Even during strained and tense moments - and there certainly been a fair amount of them - I find myself unable to stay furious at him.
Out of myself and my three younger brothers, we all know that I am the one most closely following in his footsteps (even if I don't have the male privilege he does when it comes to studying and opportunities lol). When he Skypes every day, sometimes twice a day, and says he really just called to speak to the Mouseling, she's the first one to point out that we're talking over her and not letting her speak. Oddly, I feel protective over him; I'd long ago developed a strong sense of gheerah for him, staring down women whom I felt were inappropriate in their interactions with him, and I have no problem sending a pointed FB message to anyone who takes their joking with him on his FB page a little too far.
I have been described as my father's daughter more than once - by masjid aunties pinching my cheeks; by my ex-husband, telling me that I'm a woman and can't get away with being as outspoken and stubborn.
Once, it used to bother me - I wanted an identity that was more than just "the shaykh's daughter" - but now, having established that individual identity of my own, I'm proud to hear those words. I know that I come nowhere close to him in the impact he has had on people's lives, that I know nothing in comparison to his Islamic knowledge, but I pray that one day, I can at least come close to it.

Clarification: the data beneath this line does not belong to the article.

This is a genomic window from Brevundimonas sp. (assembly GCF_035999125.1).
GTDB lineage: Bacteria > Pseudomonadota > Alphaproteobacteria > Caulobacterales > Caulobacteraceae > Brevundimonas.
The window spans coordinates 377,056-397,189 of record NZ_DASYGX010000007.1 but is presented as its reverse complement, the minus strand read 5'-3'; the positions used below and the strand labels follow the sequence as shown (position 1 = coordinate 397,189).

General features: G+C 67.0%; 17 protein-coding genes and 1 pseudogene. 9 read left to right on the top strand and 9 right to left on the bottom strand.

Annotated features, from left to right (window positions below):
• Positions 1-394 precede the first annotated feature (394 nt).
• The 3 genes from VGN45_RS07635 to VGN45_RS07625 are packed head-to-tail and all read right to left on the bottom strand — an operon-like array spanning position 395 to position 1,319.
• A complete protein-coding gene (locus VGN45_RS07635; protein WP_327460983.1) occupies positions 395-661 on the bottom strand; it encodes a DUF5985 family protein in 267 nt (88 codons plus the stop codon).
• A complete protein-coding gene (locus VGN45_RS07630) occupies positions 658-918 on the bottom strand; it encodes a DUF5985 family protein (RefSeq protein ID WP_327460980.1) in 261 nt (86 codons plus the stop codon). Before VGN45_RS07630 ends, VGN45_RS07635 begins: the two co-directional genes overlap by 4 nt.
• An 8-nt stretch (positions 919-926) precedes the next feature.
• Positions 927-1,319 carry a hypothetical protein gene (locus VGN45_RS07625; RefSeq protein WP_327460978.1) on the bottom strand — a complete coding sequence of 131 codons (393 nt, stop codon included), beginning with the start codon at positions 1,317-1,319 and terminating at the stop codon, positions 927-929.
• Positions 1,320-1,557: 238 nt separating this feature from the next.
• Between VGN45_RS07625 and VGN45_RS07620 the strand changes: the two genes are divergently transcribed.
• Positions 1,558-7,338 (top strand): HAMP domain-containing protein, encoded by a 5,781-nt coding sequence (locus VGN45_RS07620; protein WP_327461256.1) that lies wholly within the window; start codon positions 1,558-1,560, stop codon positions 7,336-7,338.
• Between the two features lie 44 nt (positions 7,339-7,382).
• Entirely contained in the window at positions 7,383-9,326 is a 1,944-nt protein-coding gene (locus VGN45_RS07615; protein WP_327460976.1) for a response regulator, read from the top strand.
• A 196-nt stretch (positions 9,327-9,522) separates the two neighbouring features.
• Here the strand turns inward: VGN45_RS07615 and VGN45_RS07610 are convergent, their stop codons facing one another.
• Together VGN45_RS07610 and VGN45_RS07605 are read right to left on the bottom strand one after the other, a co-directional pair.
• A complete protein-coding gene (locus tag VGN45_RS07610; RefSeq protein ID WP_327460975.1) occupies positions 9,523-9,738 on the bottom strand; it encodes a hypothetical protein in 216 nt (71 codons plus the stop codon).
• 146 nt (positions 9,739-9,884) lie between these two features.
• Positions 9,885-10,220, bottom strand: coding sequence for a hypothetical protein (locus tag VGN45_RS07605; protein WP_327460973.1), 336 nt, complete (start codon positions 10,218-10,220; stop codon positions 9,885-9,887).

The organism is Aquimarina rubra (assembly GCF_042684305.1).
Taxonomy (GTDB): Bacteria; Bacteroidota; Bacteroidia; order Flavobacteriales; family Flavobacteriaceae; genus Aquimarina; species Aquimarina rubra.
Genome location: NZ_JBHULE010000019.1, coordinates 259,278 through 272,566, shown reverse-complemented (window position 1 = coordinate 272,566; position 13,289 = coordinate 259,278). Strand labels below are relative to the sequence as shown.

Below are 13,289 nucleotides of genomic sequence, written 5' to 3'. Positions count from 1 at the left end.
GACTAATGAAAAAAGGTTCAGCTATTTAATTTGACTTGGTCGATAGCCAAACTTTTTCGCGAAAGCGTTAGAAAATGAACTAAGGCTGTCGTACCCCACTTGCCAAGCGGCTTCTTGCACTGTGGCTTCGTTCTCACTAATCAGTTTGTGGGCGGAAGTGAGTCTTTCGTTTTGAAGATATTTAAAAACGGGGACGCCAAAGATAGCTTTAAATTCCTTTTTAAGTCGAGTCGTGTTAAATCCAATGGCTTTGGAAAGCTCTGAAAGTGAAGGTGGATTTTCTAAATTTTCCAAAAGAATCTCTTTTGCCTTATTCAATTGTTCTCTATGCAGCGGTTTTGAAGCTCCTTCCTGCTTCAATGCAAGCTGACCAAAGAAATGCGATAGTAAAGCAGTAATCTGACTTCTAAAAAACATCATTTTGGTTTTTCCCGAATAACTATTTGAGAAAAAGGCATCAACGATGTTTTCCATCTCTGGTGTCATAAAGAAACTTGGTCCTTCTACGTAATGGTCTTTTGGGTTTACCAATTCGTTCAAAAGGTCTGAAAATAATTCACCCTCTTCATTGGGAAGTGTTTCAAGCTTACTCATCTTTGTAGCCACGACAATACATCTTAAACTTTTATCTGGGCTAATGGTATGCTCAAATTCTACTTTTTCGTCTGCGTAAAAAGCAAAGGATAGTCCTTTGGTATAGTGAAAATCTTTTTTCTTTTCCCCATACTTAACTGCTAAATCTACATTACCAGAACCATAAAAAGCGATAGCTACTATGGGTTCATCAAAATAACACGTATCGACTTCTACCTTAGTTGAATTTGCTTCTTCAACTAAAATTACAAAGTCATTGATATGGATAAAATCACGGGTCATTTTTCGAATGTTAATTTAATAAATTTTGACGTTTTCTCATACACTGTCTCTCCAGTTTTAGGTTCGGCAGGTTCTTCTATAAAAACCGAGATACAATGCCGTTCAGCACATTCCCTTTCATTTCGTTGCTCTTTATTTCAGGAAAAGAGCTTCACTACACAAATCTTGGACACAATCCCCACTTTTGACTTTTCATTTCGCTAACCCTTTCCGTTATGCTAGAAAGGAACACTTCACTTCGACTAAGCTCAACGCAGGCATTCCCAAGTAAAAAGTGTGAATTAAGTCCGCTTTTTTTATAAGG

May Allah protect our fathers, increase them in good, forgive them their faults, and bring us all together in Jannah, ameen.

Just Enough

We are the daughters who spent our girlhoods watching our mothers teach us what it meant to be women:
Pretty (enough so that mothers-in-law can preen over their collection of aesthetically pleasing daghters-in-law; but not enough to be beautiful, lest she be accused of vanity)
Smart (enough to raise four children, to care for them and teach them, to learn the cruel lessons of the real world; but not enough to be educated, to ever have hope of sitting in a classroom and delight in debates on history and sociology and art and science)
Strong (enough to not cry when they left home for a new country of strangers; enough to give birth to one, two, three children alone; enough to not flinch at the casual callousness and unintentional cruelty of husbands; but not enough to say no, not enough to raise her voice, not enough to be her own champion)
Patient (enough to endure years of being taken for granted, enough to bear the burdens of everyone else around her; enough to be a loyal and faithful wife; but not enough to keep the taste of bitterness out of her tea and off her tongue, not enough to keep hope in herself alive, not enough to remember that patience doesn't always mean suffering)
We are the girls who watched our mothers and learned that to be a woman meant to be just pretty enough, just smart enough, just strong enough, just patient enough... but never more than that.
After all, a woman who is more than pretty and more than smart and more than strong and more than patient is no longer a woman - she is more than a woman, and for all that our mothers love us, they fear their daughters becoming more than the women they were themselves.
Remember, daughters: be just enough, and never more, lest you betray your mothers' sacrifices.